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Two pioneering Alabama lawyers inducted into Women’s Hall of Fame, joining icons like Rosa Parks

Civil Rights Arrests-Records
FILE - Rosa Parks is fingerprinted by police Lt. D.H. Lackey in Montgomery, Ala., Feb. 22, 1956, two months after refusing to give up her seat on a bus for a white passenger on Dec. 1, 1955. The quest by a civil rights pioneer to have her arrest record wiped clean after nearly 70 years after she protested racial segregation has raised the possibility of similar bids to clear the names of Rosa Parks and Martin Luther King Jr., whose convictions remain on the books in Alabama's capital. (AP Photo/Gene Herrick, File)

Two Alabama women who broke down barriers in the field of law are in the spotlight today. The Alabama Women’s Hall of Fame is adding lawyers Alice Lee and Mahala Dickerson as inductees. Lee became one of the state’s first female attorneys after passing the bar in 1948. She was followed five years later by Dickerson who became the first Black female lawyer in the Yellowhammer State. Valerie Burns works for the Hall of Fame. She stresses the importance of highlighting the achievements of these trailblazers who faced adversity.

“It’s just to acknowledge what women have always done and continue to do, so that other women see that we see it,” said Burns. “We’ve tended in the past to recognize those things through the lens of what men decided was important. But so much of the community is taking care of the community. And I think that Alice Lee would definitely have appreciated the example she set for other women.”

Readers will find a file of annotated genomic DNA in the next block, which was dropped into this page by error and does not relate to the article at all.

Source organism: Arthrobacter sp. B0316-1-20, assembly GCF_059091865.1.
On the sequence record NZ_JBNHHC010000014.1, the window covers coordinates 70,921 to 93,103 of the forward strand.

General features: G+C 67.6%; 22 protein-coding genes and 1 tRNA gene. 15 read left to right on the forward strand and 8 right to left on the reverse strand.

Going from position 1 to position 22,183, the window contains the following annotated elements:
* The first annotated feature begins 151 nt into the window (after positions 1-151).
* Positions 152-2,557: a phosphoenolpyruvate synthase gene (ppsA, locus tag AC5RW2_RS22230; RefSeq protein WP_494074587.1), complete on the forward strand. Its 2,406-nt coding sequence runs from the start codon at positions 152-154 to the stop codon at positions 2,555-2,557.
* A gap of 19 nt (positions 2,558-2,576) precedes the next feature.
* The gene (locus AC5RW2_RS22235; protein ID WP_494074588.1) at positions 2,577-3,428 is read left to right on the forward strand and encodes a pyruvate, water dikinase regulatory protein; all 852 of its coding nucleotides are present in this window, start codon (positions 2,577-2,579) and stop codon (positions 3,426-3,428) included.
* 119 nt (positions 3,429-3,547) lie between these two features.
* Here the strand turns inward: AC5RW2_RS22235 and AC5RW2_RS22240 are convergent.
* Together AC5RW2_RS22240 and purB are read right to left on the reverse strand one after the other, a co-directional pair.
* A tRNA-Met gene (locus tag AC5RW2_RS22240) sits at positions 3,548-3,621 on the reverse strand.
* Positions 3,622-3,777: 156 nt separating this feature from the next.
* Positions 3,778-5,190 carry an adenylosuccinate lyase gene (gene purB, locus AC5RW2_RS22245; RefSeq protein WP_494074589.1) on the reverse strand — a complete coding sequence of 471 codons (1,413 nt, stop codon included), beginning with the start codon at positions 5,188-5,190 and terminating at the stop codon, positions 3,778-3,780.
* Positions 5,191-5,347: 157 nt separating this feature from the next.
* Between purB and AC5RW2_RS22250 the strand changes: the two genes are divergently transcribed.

Other notable women to be inducted into the Hall of Fame include writer Harper Lee, actress Tallulah Bankhead, civil rights icon Rosa Parks, and disability rights activist Helen Keller. Burns also pointed out how Mahala Dickerson specialized in civil rights and women’s rights issues and often accepted pro bono cases.

“She didn’t mind facing off against giants. She was the first Black woman to practice law in Alabama. She’d already faced a giant just to get to that point. Being a Black female practicing law in Alabama in the 1950’s, you can pretty much can take anything. From everything I’ve learned about her, she’s just absolutely fearless.”

Lee and Dickerson will join other previous inductees including former Alabama Governor Lurleen Wallace, civil rights leader Coretta Scott King, and University of Alabama Librarian Amelia Gayla-Gorgas. The induction ceremony begins at ten thirty at the University of West Alabama.

Poppy Jacobs is an international student from England interning at Alabama Public Radio. Poppy majors in Political Science and Philosophy. She plans to pursue a career in journalism after completing her studies. In her free time, Poppy enjoys watching sports, particularly soccer (“football”) and Formula 1 motorsports, as well as reading, working out and travelling with her friends.

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